Anatomical display of the shoulder joint
The MRI results are in and you see results that have you questioning if you can ever throw a baseball, hit a volleyball, or skip a rock ever again. The last thing anyone ever wants to hear is that a piece of their anatomy is torn or degenerated and that surgery may be required. Sometimes surgery is necessary and success rates for the general population and most athletes are typically high. Throwing athletes can be an exeption. Visiting a chiropractor to discuss what treatment options may be right for you can go a long way to prevent recurring issues and could potentially prevent surgery. The following is some important information that you need to know about what a SLAP tear actually is and what outcomes can look like post-surgery.

What is a glenoid labrum?

The glenohumeral (shoulder) joint is a shallow ball and socket in which the head of the humerus (ball) articulates with the glenoid fossa (socket) of the shoulder blade. Very little surface area exists between the two bones. This type of joint allows for a large range of motion and is inherently the least stable joint in the body.
The labrum consists of fibrocartilaginous and fibrous tissue that attaches to the glenoid fossa and to the capsular ligaments that attach the humerus on to the shoulder blade. The labrum extends out slightly around the rim of the glenoid, deepening the joint by 50% and allowing for more surface area while also providing padding for the humerus to articulate. It is also important to note that the long head of the biceps brachii tendon attaches into the superior aspect of the glenoid labrum.

How does a SLAP tear occur?

When a pitcher maximally rotates him arm back (external rotation) in the late cocking/early acceleration phases of throwing, tension pulls the attachment of the long head of the biceps brachii posteriorly on the labrum and results in micro-tearing of the glenoid labrum. Over time, due to the repetitive nature and shear violent mechanics involved with pitching, the labrum undergoes changes and can result in 4 grades of labrum "tears or abnormalities." However, some of these may not even be abnormal but actually functional adaptations of the joint to allow for greater external rotation at the shoulder so that athletes can throw at higher speeds and for longer distances.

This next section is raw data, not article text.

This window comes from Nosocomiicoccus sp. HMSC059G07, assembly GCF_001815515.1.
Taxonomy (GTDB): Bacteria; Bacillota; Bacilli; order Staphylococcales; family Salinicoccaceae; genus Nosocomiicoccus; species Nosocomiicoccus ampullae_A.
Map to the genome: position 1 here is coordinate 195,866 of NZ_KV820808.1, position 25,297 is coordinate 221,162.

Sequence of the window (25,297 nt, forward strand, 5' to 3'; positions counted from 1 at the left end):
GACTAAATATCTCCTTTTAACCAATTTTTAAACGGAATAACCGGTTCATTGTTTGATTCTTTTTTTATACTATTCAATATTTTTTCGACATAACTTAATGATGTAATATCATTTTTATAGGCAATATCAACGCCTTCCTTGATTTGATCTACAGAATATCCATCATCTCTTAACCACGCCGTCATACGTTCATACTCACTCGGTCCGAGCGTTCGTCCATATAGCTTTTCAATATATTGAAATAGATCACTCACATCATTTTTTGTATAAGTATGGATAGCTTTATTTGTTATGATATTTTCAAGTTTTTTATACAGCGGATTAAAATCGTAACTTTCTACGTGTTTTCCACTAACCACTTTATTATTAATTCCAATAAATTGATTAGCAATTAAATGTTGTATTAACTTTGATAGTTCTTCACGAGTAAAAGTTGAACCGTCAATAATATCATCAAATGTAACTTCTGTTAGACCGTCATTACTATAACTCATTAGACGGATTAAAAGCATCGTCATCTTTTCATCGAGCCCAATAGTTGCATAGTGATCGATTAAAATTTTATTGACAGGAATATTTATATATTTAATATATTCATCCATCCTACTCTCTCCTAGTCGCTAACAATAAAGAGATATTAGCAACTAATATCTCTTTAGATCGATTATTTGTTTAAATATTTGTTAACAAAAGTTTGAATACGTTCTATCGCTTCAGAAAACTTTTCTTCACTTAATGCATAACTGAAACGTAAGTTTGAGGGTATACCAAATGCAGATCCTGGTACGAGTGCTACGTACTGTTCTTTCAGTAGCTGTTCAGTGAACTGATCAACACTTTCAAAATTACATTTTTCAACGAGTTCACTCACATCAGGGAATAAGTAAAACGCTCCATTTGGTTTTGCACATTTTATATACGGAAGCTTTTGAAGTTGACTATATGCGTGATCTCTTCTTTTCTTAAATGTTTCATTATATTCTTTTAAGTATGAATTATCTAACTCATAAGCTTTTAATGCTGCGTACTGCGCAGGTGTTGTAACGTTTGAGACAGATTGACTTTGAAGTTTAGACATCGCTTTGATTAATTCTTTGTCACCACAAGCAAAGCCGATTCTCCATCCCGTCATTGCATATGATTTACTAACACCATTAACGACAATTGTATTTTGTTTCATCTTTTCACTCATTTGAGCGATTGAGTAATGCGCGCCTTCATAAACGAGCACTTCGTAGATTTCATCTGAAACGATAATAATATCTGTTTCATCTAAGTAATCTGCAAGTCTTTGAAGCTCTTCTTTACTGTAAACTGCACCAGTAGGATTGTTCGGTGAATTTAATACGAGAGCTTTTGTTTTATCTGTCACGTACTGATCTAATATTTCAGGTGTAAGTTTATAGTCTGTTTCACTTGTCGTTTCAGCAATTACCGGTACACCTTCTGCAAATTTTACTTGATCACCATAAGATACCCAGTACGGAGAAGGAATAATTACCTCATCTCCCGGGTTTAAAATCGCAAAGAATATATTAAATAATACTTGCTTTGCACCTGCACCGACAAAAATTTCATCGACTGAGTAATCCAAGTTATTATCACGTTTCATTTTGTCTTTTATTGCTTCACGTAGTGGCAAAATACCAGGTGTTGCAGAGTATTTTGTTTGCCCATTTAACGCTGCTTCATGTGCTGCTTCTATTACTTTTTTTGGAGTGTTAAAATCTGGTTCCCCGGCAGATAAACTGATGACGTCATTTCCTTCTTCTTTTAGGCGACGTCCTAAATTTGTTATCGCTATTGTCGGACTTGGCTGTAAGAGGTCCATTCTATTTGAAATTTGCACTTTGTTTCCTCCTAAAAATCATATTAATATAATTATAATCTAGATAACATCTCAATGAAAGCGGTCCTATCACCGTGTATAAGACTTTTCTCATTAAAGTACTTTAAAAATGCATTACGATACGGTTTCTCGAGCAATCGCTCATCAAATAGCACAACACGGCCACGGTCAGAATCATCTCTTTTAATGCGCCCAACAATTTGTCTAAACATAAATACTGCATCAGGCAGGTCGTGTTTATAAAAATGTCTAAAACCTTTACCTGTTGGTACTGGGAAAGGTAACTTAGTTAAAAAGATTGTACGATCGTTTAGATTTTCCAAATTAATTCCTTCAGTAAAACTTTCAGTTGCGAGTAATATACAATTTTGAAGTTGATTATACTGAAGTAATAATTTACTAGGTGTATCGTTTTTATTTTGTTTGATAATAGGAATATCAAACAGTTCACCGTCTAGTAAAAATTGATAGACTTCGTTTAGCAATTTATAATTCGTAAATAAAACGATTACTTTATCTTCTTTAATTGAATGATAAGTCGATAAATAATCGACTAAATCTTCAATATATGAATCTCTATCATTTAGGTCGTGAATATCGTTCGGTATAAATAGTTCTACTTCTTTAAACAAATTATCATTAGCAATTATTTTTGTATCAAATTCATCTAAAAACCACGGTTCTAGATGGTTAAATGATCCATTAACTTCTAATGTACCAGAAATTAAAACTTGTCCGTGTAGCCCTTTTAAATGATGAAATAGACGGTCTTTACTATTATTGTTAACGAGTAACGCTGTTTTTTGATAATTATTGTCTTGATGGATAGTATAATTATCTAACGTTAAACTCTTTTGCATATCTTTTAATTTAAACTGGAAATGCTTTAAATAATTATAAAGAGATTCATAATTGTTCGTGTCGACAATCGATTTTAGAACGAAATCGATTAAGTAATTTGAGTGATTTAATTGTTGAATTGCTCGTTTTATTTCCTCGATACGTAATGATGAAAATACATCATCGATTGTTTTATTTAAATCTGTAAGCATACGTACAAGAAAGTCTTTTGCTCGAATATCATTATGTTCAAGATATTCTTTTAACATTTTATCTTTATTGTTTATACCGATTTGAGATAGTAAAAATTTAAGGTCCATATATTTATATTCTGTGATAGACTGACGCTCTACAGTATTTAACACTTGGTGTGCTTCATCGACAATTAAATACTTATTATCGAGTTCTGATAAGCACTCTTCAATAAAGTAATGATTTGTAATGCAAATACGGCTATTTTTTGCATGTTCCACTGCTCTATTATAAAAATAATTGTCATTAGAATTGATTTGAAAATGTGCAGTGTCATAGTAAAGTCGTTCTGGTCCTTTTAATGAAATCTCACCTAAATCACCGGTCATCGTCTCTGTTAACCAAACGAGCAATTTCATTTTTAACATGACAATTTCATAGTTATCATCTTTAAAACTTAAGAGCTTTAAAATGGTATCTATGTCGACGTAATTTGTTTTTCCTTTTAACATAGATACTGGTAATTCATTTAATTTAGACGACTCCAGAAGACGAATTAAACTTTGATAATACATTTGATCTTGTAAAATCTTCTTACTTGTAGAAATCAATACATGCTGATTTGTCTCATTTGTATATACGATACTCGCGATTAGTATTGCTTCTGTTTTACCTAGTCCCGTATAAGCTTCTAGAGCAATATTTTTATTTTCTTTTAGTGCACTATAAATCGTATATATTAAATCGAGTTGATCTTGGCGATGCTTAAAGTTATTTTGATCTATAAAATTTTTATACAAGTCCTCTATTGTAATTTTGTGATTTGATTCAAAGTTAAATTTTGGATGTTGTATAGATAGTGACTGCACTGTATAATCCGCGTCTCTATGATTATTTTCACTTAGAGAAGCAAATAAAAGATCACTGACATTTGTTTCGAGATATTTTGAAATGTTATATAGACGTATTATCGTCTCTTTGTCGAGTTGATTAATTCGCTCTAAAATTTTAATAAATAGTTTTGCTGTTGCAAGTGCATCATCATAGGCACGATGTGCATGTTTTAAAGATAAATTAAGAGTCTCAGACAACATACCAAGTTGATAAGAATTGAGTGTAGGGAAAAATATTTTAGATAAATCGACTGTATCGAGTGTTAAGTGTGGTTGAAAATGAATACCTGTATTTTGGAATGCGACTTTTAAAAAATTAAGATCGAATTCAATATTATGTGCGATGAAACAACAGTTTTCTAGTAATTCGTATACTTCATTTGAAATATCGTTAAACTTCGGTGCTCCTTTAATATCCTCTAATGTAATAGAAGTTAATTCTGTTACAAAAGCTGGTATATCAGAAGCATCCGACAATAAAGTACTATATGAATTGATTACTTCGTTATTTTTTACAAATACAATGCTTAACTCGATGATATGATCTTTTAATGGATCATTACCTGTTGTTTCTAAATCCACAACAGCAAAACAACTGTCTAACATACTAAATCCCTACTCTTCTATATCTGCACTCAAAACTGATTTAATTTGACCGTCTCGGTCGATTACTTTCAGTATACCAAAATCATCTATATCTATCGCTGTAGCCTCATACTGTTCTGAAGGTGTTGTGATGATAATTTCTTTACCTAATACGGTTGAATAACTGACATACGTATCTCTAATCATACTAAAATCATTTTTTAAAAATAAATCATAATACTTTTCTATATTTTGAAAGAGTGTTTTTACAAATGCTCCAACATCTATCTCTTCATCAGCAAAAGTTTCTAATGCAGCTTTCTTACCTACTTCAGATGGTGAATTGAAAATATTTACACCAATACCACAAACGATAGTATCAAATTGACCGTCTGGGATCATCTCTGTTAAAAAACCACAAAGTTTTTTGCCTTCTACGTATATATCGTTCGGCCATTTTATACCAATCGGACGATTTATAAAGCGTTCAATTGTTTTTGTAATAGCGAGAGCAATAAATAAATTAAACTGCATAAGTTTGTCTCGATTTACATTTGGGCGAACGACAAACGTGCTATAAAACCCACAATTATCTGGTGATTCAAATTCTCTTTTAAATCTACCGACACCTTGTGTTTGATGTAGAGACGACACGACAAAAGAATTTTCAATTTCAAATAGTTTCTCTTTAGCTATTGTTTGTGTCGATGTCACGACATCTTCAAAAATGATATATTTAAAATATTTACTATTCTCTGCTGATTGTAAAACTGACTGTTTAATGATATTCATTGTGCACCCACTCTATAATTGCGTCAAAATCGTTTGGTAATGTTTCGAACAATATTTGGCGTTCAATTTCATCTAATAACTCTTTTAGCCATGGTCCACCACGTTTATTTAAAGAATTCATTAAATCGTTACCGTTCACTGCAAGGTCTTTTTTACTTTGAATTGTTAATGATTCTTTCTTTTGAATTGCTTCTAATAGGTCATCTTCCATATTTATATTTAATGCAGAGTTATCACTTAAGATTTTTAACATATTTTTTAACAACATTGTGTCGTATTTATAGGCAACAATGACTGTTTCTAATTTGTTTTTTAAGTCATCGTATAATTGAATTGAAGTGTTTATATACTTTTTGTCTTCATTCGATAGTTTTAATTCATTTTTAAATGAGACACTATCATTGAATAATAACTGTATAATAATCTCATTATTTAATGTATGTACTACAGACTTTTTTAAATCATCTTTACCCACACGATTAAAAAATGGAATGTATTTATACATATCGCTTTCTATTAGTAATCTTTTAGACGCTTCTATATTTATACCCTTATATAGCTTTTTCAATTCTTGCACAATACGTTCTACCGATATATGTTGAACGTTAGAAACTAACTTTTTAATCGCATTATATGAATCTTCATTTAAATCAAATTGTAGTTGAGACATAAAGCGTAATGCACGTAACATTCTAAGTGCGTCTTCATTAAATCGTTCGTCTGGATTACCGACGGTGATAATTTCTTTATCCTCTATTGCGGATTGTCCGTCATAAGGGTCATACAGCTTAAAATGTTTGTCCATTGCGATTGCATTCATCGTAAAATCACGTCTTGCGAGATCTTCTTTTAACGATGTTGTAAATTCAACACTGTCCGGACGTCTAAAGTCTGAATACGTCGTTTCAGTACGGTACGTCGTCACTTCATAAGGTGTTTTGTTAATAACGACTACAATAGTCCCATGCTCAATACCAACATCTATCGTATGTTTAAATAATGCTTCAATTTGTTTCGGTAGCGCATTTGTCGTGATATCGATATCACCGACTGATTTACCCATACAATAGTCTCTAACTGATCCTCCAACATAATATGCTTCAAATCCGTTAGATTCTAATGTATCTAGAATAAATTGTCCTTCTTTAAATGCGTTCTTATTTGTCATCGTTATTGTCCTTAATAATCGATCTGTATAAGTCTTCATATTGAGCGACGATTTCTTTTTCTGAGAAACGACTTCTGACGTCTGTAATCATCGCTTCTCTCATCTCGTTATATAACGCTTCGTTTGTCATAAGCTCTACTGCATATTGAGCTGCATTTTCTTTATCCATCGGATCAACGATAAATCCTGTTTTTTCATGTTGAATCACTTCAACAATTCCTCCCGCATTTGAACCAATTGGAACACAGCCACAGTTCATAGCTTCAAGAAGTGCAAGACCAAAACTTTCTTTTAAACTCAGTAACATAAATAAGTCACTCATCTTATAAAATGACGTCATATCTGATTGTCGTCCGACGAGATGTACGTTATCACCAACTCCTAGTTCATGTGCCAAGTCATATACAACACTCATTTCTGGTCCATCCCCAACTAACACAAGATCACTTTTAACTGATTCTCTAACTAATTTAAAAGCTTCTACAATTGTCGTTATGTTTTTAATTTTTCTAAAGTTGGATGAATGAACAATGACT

Furthermore, some of these tears may actually be acute traumatic tears where a large portion of the tear occurs at once. How the tear occurs can have a significant effect on how the shoulder responds to injury. Tearing may show no effect or may present with pain or altered performance.

How prevalent are SLAP lesions?

If you're been a throwing athlete for an extended period of time, chances are that you have one or more of the following: labrum abnormalities, partial thickness rotator cuff tears, SLAP lesions, or Bankart lesion lesions. Interestingly, many of these are asymptomatic and have little to no effect on the throwing athlete.

Throwing athlete's arms are ABNORMAL, period.

From the time you throw your first baseball as a child until the day you throw your last pitch, your arm is constantly changing and adapting. If you place a throwing athlete next to a someone of that has never played an overhead sport before, you will notice significant differences.
Throwing athletes can have up to 16 degrees difference of humeral retroversion in their throwing arm than non-throwers. This is an adaptation of the bone that allows for more external rotation and loading of the shoulder! Throwing at a young age actually restricts the natural development of the humerus to de-rotate. In fact, this bony adaptation is how archeologists are able to estimate when humans started hunting with rocks and spears.
The fact of the matter is that your arm is constantly changing to adapt to specific functions. For an athlete to gain the external rotation necessary to throw 90+ mph the anatomy has to deviate from the norm. Micro-trauma and subsequent repair of soft tissues such as the labrum and tendons allows the shoulder to maximize its force-transfer efficiency to deliver stronger throws.

What are the outcomes of surgery?

Surgery for SLAP repair in the general population generally has high success rates. For the athlete with a goal of returning to sport, these rates are significantly lower. These rates continue to decrease if the athlete hopes to return to the same levels of performance.
Further studies by Cohen et al, showed arthroscopic repair satisfaction of up to 79% in amateur baseball/softball players 3 years after follow up for high school athletes but no performance statistics were analyzed.
Sometimes an MRI finding is just that. A finding. In fact, some might argue that labrum abnormalities are functional adaptations that allow for greater external rotation of the shoulder to increase velocity and force transfer. Whether or not these findings are a pain generator or are effecting performance should be evaluated by licensed professional. Chiropractors and physical therapists are two great places to start the recovery process. 
Dr. Seth Means

Dr. Seth Means


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